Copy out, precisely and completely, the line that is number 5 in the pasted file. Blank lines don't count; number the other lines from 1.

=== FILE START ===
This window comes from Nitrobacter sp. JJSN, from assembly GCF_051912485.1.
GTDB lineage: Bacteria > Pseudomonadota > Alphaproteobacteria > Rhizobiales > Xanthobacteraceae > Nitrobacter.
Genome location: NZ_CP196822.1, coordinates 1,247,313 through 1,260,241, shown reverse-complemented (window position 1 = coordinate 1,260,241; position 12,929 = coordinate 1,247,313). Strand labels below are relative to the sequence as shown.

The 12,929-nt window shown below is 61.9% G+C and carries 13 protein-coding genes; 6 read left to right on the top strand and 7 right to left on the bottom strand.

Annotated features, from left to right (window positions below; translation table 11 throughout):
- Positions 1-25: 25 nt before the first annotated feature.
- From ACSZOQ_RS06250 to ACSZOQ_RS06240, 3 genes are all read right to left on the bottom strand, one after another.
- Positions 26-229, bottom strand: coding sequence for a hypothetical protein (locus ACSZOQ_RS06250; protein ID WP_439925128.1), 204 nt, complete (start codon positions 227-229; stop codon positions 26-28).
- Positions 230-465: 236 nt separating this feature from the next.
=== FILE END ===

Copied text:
Annotated features, from left to right (window positions below; translation table 11 throughout):